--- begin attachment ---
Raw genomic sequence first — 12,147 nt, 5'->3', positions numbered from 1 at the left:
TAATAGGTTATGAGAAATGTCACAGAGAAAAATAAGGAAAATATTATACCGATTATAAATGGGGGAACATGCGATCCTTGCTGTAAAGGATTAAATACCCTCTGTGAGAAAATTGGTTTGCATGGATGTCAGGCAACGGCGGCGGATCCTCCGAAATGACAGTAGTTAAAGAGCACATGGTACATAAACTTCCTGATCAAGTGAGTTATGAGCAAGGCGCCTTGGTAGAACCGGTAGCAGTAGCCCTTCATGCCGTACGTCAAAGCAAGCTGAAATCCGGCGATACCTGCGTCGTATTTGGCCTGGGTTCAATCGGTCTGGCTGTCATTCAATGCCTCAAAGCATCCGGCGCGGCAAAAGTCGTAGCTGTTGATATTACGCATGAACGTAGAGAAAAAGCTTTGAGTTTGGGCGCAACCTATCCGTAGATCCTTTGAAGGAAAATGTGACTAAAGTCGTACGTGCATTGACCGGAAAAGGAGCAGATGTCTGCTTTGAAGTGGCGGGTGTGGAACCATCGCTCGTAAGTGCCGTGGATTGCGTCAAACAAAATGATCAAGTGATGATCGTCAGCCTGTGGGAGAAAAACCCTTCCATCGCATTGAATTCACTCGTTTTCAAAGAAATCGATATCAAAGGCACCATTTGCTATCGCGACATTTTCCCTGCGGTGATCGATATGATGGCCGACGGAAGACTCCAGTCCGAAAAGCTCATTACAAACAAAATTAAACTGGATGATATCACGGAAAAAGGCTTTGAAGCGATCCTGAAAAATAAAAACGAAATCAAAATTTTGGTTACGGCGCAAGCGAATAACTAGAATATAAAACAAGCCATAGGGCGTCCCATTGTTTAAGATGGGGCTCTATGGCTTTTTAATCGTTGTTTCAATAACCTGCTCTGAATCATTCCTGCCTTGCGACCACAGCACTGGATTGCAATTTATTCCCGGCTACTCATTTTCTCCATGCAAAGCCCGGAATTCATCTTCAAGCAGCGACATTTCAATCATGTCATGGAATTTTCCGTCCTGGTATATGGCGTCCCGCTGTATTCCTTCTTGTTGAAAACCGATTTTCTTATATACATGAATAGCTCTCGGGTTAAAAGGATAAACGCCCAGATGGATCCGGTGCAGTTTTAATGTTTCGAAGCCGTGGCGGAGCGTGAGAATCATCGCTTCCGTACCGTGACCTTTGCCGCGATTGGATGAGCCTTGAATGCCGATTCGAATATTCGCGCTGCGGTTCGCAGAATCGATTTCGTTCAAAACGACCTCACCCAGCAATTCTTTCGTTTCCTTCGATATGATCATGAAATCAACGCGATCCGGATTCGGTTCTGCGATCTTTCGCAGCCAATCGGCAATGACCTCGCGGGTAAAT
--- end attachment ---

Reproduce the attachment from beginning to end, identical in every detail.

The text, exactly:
Raw genomic sequence first — 12,147 nt, 5'->3', positions numbered from 1 at the left:
TAATAGGTTATGAGAAATGTCACAGAGAAAAATAAGGAAAATATTATACCGATTATAAATGGGGGAACATGCGATCCTTGCTGTAAAGGATTAAATACCCTCTGTGAGAAAATTGGTTTGCATGGATGTCAGGCAACGGCGGCGGATCCTCCGAAATGACAGTAGTTAAAGAGCACATGGTACATAAACTTCCTGATCAAGTGAGTTATGAGCAAGGCGCCTTGGTAGAACCGGTAGCAGTAGCCCTTCATGCCGTACGTCAAAGCAAGCTGAAATCCGGCGATACCTGCGTCGTATTTGGCCTGGGTTCAATCGGTCTGGCTGTCATTCAATGCCTCAAAGCATCCGGCGCGGCAAAAGTCGTAGCTGTTGATATTACGCATGAACGTAGAGAAAAAGCTTTGAGTTTGGGCGCAACCTATCCGTAGATCCTTTGAAGGAAAATGTGACTAAAGTCGTACGTGCATTGACCGGAAAAGGAGCAGATGTCTGCTTTGAAGTGGCGGGTGTGGAACCATCGCTCGTAAGTGCCGTGGATTGCGTCAAACAAAATGATCAAGTGATGATCGTCAGCCTGTGGGAGAAAAACCCTTCCATCGCATTGAATTCACTCGTTTTCAAAGAAATCGATATCAAAGGCACCATTTGCTATCGCGACATTTTCCCTGCGGTGATCGATATGATGGCCGACGGAAGACTCCAGTCCGAAAAGCTCATTACAAACAAAATTAAACTGGATGATATCACGGAAAAAGGCTTTGAAGCGATCCTGAAAAATAAAAACGAAATCAAAATTTTGGTTACGGCGCAAGCGAATAACTAGAATATAAAACAAGCCATAGGGCGTCCCATTGTTTAAGATGGGGCTCTATGGCTTTTTAATCGTTGTTTCAATAACCTGCTCTGAATCATTCCTGCCTTGCGACCACAGCACTGGATTGCAATTTATTCCCGGCTACTCATTTTCTCCATGCAAAGCCCGGAATTCATCTTCAAGCAGCGACATTTCAATCATGTCATGGAATTTTCCGTCCTGGTATATGGCGTCCCGCTGTATTCCTTCTTGTTGAAAACCGATTTTCTTATATACATGAATAGCTCTCGGGTTAAAAGGATAAACGCCCAGATGGATCCGGTGCAGTTTTAATGTTTCGAAGCCGTGGCGGAGCGTGAGAATCATCGCTTCCGTACCGTGACCTTTGCCGCGATTGGATGAGCCTTGAATGCCGATTCGAATATTCGCGCTGCGGTTCGCAGAATCGATTTCGTTCAAAACGACCTCACCCAGCAATTCTTTCGTTTCCTTCGATATGATCATGAAATCAACGCGATCCGGATTCGGTTCTGCGATCTTTCGCAGCCAATCGGCAATGACCTCGCGGGTAAAT